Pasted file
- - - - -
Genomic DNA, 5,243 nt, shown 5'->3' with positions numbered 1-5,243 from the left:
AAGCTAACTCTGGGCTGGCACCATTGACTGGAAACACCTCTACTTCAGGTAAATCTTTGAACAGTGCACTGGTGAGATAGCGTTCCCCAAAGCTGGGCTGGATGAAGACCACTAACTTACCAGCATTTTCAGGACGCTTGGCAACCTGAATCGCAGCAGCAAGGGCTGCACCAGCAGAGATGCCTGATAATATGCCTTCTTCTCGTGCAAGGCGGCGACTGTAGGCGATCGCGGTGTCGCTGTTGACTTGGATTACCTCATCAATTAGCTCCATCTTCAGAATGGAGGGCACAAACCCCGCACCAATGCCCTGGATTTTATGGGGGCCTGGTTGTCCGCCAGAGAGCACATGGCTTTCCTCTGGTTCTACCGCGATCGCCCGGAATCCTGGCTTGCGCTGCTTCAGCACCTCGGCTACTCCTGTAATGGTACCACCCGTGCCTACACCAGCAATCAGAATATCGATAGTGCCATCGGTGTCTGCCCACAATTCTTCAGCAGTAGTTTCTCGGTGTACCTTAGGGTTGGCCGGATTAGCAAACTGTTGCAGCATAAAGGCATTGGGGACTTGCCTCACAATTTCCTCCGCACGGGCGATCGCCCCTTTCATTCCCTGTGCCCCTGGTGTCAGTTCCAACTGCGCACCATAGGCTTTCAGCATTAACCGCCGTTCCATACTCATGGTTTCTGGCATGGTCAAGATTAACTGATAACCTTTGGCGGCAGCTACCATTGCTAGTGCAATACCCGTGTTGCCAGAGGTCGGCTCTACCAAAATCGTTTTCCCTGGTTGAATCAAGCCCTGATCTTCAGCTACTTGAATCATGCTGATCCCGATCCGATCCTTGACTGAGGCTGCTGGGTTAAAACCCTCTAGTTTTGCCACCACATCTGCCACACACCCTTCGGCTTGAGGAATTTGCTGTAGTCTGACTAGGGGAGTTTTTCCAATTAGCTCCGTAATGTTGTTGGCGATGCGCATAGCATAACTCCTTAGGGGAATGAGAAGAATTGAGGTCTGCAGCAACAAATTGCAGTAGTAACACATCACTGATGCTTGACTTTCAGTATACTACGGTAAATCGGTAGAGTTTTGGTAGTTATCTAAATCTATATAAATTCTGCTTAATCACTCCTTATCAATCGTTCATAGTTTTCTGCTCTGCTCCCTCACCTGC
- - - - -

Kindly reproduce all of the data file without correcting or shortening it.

Genomic DNA, 5,243 nt, shown 5'->3' with positions numbered 1-5,243 from the left:
AAGCTAACTCTGGGCTGGCACCATTGACTGGAAACACCTCTACTTCAGGTAAATCTTTGAACAGTGCACTGGTGAGATAGCGTTCCCCAAAGCTGGGCTGGATGAAGACCACTAACTTACCAGCATTTTCAGGACGCTTGGCAACCTGAATCGCAGCAGCAAGGGCTGCACCAGCAGAGATGCCTGATAATATGCCTTCTTCTCGTGCAAGGCGGCGACTGTAGGCGATCGCGGTGTCGCTGTTGACTTGGATTACCTCATCAATTAGCTCCATCTTCAGAATGGAGGGCACAAACCCCGCACCAATGCCCTGGATTTTATGGGGGCCTGGTTGTCCGCCAGAGAGCACATGGCTTTCCTCTGGTTCTACCGCGATCGCCCGGAATCCTGGCTTGCGCTGCTTCAGCACCTCGGCTACTCCTGTAATGGTACCACCCGTGCCTACACCAGCAATCAGAATATCGATAGTGCCATCGGTGTCTGCCCACAATTCTTCAGCAGTAGTTTCTCGGTGTACCTTAGGGTTGGCCGGATTAGCAAACTGTTGCAGCATAAAGGCATTGGGGACTTGCCTCACAATTTCCTCCGCACGGGCGATCGCCCCTTTCATTCCCTGTGCCCCTGGTGTCAGTTCCAACTGCGCACCATAGGCTTTCAGCATTAACCGCCGTTCCATACTCATGGTTTCTGGCATGGTCAAGATTAACTGATAACCTTTGGCGGCAGCTACCATTGCTAGTGCAATACCCGTGTTGCCAGAGGTCGGCTCTACCAAAATCGTTTTCCCTGGTTGAATCAAGCCCTGATCTTCAGCTACTTGAATCATGCTGATCCCGATCCGATCCTTGACTGAGGCTGCTGGGTTAAAACCCTCTAGTTTTGCCACCACATCTGCCACACACCCTTCGGCTTGAGGAATTTGCTGTAGTCTGACTAGGGGAGTTTTTCCAATTAGCTCCGTAATGTTGTTGGCGATGCGCATAGCATAACTCCTTAGGGGAATGAGAAGAATTGAGGTCTGCAGCAACAAATTGCAGTAGTAACACATCACTGATGCTTGACTTTCAGTATACTACGGTAAATCGGTAGAGTTTTGGTAGTTATCTAAATCTATATAAATTCTGCTTAATCACTCCTTATCAATCGTTCATAGTTTTCTGCTCTGCTCCCTCACCTGC